• This is very big news for a number of reasons, firstly because it represents a significant upstream battery investment by a major OEM – Toyota is set to own 51% of the new company, with Panasonic holding the remaining shares – and its success, or otherwise, will set a template for other similar mergers that are almost certain to follow
  • Secondly, and maybe more crucially for the immediate development of the EV market, is that it outlines Toyota’s commitment to EVs, having for years talked up its fuel cell technology as the future of zero emissions vehicles. This is doubly true given reports that the new entity will have a significant R&D function, with a remit to develop a generation of larger batteries, signaling a move towards more and larger full battery electric vehicles from the OEM in the coming years

For full analysis of the EV and battery markets see our Rho Motion Electric Vehicle Monthly publication, get started below to register your interest.

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Rho Rising: Key trends in EV battery pack size & design – our presentation at the Benchmark Mineral Intelligence press briefing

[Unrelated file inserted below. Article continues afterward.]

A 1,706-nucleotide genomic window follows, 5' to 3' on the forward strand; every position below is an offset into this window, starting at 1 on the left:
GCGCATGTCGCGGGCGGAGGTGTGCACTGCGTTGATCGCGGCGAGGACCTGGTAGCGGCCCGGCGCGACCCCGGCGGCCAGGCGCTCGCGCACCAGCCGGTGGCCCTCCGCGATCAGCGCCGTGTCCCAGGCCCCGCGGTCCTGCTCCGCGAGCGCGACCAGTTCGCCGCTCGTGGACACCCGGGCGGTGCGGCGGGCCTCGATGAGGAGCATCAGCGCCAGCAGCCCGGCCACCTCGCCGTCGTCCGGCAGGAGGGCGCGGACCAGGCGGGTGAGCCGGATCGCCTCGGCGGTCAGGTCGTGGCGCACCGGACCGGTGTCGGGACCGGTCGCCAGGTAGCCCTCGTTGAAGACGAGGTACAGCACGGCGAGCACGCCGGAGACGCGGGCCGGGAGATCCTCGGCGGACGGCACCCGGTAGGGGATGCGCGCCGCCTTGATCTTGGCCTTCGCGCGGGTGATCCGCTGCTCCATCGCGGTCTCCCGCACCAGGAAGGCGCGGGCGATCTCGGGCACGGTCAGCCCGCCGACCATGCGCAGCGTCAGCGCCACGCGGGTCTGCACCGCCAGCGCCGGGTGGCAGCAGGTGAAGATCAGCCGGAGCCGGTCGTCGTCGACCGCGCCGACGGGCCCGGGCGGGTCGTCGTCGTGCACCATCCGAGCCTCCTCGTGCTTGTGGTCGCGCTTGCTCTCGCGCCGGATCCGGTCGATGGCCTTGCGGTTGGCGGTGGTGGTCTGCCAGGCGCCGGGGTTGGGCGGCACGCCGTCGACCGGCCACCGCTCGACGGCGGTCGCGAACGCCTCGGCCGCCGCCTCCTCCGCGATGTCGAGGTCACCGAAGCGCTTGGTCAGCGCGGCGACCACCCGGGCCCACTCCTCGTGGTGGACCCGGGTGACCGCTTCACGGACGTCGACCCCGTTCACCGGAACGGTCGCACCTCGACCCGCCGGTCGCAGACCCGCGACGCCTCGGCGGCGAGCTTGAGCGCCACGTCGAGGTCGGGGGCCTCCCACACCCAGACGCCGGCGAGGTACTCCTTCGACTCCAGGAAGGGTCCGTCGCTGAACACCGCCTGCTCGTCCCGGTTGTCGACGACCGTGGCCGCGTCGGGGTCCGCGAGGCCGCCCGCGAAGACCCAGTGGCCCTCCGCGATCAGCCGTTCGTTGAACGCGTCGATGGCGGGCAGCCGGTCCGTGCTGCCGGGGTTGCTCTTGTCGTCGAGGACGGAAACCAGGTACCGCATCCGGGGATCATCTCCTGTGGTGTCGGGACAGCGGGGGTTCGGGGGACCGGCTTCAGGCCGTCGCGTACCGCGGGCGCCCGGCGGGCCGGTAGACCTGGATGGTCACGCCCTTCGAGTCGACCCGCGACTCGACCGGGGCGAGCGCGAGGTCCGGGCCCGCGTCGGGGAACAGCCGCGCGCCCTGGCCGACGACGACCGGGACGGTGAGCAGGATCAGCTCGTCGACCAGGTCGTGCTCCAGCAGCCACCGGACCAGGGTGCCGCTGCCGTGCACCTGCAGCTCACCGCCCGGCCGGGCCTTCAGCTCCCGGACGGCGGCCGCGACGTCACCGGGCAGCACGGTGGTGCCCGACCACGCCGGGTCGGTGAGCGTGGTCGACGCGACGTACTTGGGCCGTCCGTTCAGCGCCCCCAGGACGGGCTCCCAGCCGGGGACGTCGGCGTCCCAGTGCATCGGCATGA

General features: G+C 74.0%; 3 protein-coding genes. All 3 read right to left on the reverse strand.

Rho Rising: Key trends in EV battery pack size & design – our presentation at BMI press briefing

Dec 4, 2018

We were delighted to be invited to present at the Benchmark Mineral Intelligence press briefing on the 3rd December, where we spoke to industry press about key trends in EV battery pack size and design. Looking at how increases in cell density are being driven through improved battery chemistry and design. Get started below to receive the presentation.

For full analysis of the EV and battery markets see our Rho Motion Electric Vehicle Quarterly Outlook publication, get started below to register your interest.

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Copyright © 2018 Rho Motion. All rights reserved.

BYD still leading the EV market in China after a strong September

BYD still leading the EV market in China after a strong September

Oct 23, 2018

BYD remains the dominant force in the market after another strong month for EV sales in China. Domestic sales of all its battery (BEV) and plug-in (PHEV) electric vehicles reached nearly 140,000 units in the year to September, following sales in the month of roughly 25,000 units, according to the latest data from the China Association of Automotive Manufacturers (CAAM). This represents sales growth of 25% so far in 2018 compared to the whole of 2017. BAIC’s EC-series remains the highest selling model however, with just over 47,000 sales so far in 2018.

For full analysis of the EV and battery markets see our Rho Motion Electric Vehicle Monthly publication, get started below to register your interest.

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Copyright © 2018 Rho Motion. All rights reserved.